Publishing a manifesto serves one clear purpose: to broaden the reach of the message and to increase media attention around the attack. Mainstream media must be very aware of this and avoid amplifying the reach of terrorist content. In the UK, MailOnline has received condemnation for making the Christchurch manifesto available to view after the attack. Policymakers need to resuscitate this debate, especially when incidents of violence are concerned.
Both the Christchurch and Poway killers livestreamed their attacks on Facebook Live, while the Halle perpetrator posted it on Twitch. Even if the video of the Halle shooting was initially on a smaller platform, it rapidly spilled over into more mainstream platforms, like Twitter, and was widely shared on white supremacist Telegram channels as a form of ‘sainthood’.
Livestreaming adds a layer of goriness to the radical-right, in a similar fashion to how ISIS decided to release footage beheading prisoners. While livestreaming has only become a trend very recently, it serves as a powerful propaganda tool.
Precisely because it is very recent, there are few resources in place to muster an immediate response to livestreaming. Trying to counter this new influx of harmful material has put social media companies on the offensive.
After the Christchurch massacre video went viral, Facebook restricted its livestreaming function by introducing a ‘one-strike’ policy warning for members who break the rules. A lot of efforts to counter this threat have been mounted through the Global Internet Forum to Counter Terrorism, which brings together all big tech companies. To prevent videos from going viral, the GIFCT can share a ‘hash’ (digital footprint) of the material to help all companies track down and stop material moving between platforms.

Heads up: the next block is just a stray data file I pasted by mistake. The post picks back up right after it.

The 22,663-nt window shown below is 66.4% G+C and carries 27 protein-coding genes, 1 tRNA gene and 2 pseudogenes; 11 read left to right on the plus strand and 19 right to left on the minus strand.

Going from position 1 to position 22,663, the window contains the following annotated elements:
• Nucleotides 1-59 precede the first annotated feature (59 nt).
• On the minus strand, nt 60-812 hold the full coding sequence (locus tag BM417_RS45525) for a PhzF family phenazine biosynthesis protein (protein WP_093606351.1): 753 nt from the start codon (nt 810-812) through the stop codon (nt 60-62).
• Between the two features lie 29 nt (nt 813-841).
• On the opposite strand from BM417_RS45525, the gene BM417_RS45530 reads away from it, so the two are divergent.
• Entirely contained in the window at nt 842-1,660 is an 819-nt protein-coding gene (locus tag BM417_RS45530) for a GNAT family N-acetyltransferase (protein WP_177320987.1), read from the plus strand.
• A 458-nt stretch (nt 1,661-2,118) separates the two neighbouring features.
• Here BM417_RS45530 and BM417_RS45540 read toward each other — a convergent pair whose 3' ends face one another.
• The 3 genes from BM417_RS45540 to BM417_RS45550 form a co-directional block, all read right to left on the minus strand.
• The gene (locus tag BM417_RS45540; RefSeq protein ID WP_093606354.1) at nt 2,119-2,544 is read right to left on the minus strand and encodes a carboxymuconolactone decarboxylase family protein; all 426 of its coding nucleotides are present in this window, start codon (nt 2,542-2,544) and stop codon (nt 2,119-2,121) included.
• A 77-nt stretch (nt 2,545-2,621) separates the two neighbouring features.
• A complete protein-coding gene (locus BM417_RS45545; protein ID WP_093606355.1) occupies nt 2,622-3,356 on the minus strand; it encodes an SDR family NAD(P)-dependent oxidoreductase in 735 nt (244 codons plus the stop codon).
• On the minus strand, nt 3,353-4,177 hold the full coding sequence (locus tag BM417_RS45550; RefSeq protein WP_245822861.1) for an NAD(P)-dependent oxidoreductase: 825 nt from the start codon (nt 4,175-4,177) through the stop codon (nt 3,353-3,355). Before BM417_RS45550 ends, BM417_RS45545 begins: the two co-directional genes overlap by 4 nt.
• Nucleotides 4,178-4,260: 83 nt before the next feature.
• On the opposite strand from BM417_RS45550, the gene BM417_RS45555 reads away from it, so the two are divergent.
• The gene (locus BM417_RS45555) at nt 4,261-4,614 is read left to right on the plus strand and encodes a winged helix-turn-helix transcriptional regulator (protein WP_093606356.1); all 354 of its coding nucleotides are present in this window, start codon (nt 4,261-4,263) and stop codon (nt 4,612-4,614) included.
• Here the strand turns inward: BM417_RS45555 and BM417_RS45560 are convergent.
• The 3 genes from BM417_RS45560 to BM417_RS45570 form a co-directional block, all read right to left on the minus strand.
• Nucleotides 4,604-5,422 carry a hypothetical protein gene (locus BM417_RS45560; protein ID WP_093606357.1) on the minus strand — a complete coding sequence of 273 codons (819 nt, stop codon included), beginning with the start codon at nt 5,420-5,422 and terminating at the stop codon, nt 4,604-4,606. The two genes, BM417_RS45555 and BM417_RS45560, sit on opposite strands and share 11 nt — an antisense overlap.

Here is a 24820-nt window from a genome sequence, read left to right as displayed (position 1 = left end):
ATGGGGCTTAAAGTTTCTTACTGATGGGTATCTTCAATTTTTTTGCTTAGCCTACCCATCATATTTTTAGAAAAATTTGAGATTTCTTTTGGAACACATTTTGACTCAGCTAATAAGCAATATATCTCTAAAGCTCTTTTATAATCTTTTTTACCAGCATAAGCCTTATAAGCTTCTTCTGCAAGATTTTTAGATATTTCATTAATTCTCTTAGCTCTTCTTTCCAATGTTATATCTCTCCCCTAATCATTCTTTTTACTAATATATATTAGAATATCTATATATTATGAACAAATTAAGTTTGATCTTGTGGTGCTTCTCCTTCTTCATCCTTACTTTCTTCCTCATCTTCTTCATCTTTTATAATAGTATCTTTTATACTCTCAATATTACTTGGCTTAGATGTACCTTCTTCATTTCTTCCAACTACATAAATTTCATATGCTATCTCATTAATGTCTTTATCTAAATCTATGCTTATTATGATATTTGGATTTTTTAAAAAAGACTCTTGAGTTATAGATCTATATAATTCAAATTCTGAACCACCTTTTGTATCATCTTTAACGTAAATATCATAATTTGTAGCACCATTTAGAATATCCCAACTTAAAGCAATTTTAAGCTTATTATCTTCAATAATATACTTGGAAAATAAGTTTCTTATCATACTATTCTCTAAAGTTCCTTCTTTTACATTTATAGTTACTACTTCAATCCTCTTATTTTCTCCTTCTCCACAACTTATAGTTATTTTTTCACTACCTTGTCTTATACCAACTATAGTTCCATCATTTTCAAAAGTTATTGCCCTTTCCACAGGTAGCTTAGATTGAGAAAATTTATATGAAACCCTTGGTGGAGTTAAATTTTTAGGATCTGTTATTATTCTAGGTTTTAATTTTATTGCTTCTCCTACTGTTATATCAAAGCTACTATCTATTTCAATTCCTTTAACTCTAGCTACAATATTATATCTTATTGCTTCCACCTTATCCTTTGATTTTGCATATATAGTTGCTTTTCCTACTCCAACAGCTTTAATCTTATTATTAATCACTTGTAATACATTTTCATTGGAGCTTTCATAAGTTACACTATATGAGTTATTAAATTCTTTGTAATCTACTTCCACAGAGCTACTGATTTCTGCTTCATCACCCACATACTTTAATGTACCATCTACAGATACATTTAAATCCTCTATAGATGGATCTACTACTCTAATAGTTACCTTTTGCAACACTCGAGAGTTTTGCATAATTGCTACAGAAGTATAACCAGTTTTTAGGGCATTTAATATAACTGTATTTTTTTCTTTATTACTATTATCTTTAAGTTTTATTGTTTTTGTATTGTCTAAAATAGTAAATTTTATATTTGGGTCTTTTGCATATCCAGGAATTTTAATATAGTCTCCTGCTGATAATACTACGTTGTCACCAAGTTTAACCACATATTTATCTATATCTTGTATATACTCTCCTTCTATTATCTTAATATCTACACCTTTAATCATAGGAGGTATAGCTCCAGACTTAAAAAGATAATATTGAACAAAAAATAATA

So far there are some positive signs that this approach is working, as the Halle video did not go viral on big platforms in the same way as Christchurch did. After removing the video from its platform, Twitch shared the hash with other companies in the GIFCT, which prevented the video from gaining traction on larger platforms.
While the GIFCT is making an effort to bring smaller social media companies under its umbrella, there is a risk that platforms such as GAB, 8chan/8kun or 4chan, notoriously popular with the radical-right, could serve as the perfect unregulated space for this material to flourish.
As with manifestos, the mainstream media cannot evade dealing responsibly with this content, particularly regarding its coverage. Too often we have seen terrorist material, including footage of victims, being widely broadcasted in a sensationalist manner.
In an exemplary move, broadcasting regulators in New Zealand fined Sky NZ $4,000 for airing parts of the Christchurch livestream. Other governments and regulators should follow suit— particularly when it becomes problematic.
A new trend?
Going on recent radical-right terror events, it seems that the manifesto-livestream-lone-actor modus operandi is here to stay, given how effective it has proven in gaining media attention and inspiring future perpetrators.
Christchurch showed how there is political willingness to tackle terrorist content online. As we expect more attacks in the future to include livestreaming, tech companies need to be prepared. But let’s not forget that Breivik’s manifesto is still only two-clicks-away on Google.